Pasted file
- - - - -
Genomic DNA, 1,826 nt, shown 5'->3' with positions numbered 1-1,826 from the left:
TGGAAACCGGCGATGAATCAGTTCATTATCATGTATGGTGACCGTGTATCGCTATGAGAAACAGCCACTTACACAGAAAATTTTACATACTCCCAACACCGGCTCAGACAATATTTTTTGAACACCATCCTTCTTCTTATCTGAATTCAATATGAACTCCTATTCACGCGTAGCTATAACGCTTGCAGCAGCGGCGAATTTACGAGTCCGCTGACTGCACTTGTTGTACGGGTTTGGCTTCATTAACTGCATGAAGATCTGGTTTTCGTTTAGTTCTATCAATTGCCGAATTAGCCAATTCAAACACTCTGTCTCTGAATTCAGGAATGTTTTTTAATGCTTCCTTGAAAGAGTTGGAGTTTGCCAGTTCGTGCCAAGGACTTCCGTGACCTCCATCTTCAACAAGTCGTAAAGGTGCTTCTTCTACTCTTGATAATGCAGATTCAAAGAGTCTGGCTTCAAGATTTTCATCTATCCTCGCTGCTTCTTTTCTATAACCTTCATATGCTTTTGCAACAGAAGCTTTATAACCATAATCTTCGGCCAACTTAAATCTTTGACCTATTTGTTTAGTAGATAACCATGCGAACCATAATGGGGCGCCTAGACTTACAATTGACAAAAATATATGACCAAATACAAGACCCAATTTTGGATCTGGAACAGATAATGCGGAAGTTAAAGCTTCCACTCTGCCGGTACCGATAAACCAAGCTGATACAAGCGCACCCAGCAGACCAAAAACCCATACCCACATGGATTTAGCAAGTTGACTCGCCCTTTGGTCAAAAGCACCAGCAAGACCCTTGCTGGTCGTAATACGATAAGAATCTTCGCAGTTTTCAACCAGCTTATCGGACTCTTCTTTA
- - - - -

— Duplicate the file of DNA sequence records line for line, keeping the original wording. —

Genomic DNA, 1,826 nt, shown 5'->3' with positions numbered 1-1,826 from the left:
TGGAAACCGGCGATGAATCAGTTCATTATCATGTATGGTGACCGTGTATCGCTATGAGAAACAGCCACTTACACAGAAAATTTTACATACTCCCAACACCGGCTCAGACAATATTTTTTGAACACCATCCTTCTTCTTATCTGAATTCAATATGAACTCCTATTCACGCGTAGCTATAACGCTTGCAGCAGCGGCGAATTTACGAGTCCGCTGACTGCACTTGTTGTACGGGTTTGGCTTCATTAACTGCATGAAGATCTGGTTTTCGTTTAGTTCTATCAATTGCCGAATTAGCCAATTCAAACACTCTGTCTCTGAATTCAGGAATGTTTTTTAATGCTTCCTTGAAAGAGTTGGAGTTTGCCAGTTCGTGCCAAGGACTTCCGTGACCTCCATCTTCAACAAGTCGTAAAGGTGCTTCTTCTACTCTTGATAATGCAGATTCAAAGAGTCTGGCTTCAAGATTTTCATCTATCCTCGCTGCTTCTTTTCTATAACCTTCATATGCTTTTGCAACAGAAGCTTTATAACCATAATCTTCGGCCAACTTAAATCTTTGACCTATTTGTTTAGTAGATAACCATGCGAACCATAATGGGGCGCCTAGACTTACAATTGACAAAAATATATGACCAAATACAAGACCCAATTTTGGATCTGGAACAGATAATGCGGAAGTTAAAGCTTCCACTCTGCCGGTACCGATAAACCAAGCTGATACAAGCGCACCCAGCAGACCAAAAACCCATACCCACATGGATTTAGCAAGTTGACTCGCCCTTTGGTCAAAAGCACCAGCAAGACCCTTGCTGGTCGTAATACGATAAGAATCTTCGCAGTTTTCAACCAGCTTATCGGACTCTTCTTTA